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#59: Lots of small thoughts
Why, oh why, can't trail running learn from us?
issue #59: Nov. 1, 2023
This week’s issue is presented by:
Happy day after Halloween here in the U.S.! I finally have heat & internet & windows at my new house (and am mostly moved in), so things are starting to look up. The chaos, though, was why no Sunday newsletter went out to paying subscribers this past weekend for the first time—and it’s why we don’t have an audio version of this week’s newsletter for the paying subscribers either. But we’re getting back on track now.
And remember: Book Club!
As the year wraps up (or doesn’t, I guess, depending on where you live), we also have one last webinar tomorrow: Dealing With the Post-Race Letdown—And What’s Next?
And as the year wraps up, I’m also sorta kinda tentatively dipping my toe into thinking about actually having some big goals next year. (How’s that for commitment?) So I’m excited, after chatting the last few months with Precision Fuel & Hydration about all the numbers and case studies and what works (usually, it seems, eating more works if you’ve trained yourself to do it), for them to partner with me to help answer questions—both mine and yours. More on that in a moment.
Now, since I’ve only just gotten back on the internet wagon, I have fewer big thoughts this week and more small thoughts. So, onto the collection of small triathlonish news for the week.
Taking it to the trails
As trail running (which my husband says we just call “running” here) & ultrarunning grow around the world, one of the things that makes me lowkey crazy is that the sport is pretty much where triathlon was 20-25 years ago—going through the exact same growing pains, same fights, same questions, same controversies—and yet, they absolutely refuse to learn from our mistakes (and successes).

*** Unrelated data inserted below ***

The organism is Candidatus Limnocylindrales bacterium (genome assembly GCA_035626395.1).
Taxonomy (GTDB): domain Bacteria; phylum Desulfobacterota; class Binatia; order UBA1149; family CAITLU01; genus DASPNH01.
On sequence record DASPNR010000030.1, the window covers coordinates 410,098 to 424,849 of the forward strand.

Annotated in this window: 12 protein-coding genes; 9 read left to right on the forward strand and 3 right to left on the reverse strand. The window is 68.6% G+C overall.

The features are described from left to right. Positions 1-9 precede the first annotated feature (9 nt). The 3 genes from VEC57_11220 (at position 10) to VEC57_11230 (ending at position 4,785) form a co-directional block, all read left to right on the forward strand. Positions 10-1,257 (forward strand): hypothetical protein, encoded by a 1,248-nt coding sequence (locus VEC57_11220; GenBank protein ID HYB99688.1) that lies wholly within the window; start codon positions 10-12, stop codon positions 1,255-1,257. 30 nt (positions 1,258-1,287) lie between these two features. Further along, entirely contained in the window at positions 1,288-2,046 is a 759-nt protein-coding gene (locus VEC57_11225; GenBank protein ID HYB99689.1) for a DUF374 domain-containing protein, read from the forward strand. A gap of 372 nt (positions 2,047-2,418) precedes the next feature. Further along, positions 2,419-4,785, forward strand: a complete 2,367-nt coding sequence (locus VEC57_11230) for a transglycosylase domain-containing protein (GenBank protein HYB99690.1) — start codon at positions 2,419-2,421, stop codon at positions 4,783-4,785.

Do you remember when Ironman was buying up smaller local races back in the early- & mid-2010s? When they were picking dates and contracts to directly compete with the biggest regional players and push them out (whether deliberately or not)? Maybe you don’t remember that, but I do. I don’t necessarily fault the choices that were made, it’s how the market works, but I do think it ended up biting everyone in the ass. Of course, then COVID happened, so we never totally got to find out if I was right or not.
This weekend, trail running had it’s “RIP Wildflower” moment.
As best I can tell:
Ultrarunners were already primed to be not happy about Ironman buying a minority stake in UTMB; and they were already getting not happy about the feeling of “corporatization” of UTMB, whatever you feel that means
UTMB/Ironman announced this weekend a new UTMB qualifier race in Whistler, Canada
The problem is there was already a long-time popular local race at the ski resort in Whistler, which last happened in 2022 and then struggled to get permits from Vail Resorts (which had bought the ski resort). Shit went down, the race didn’t happen this year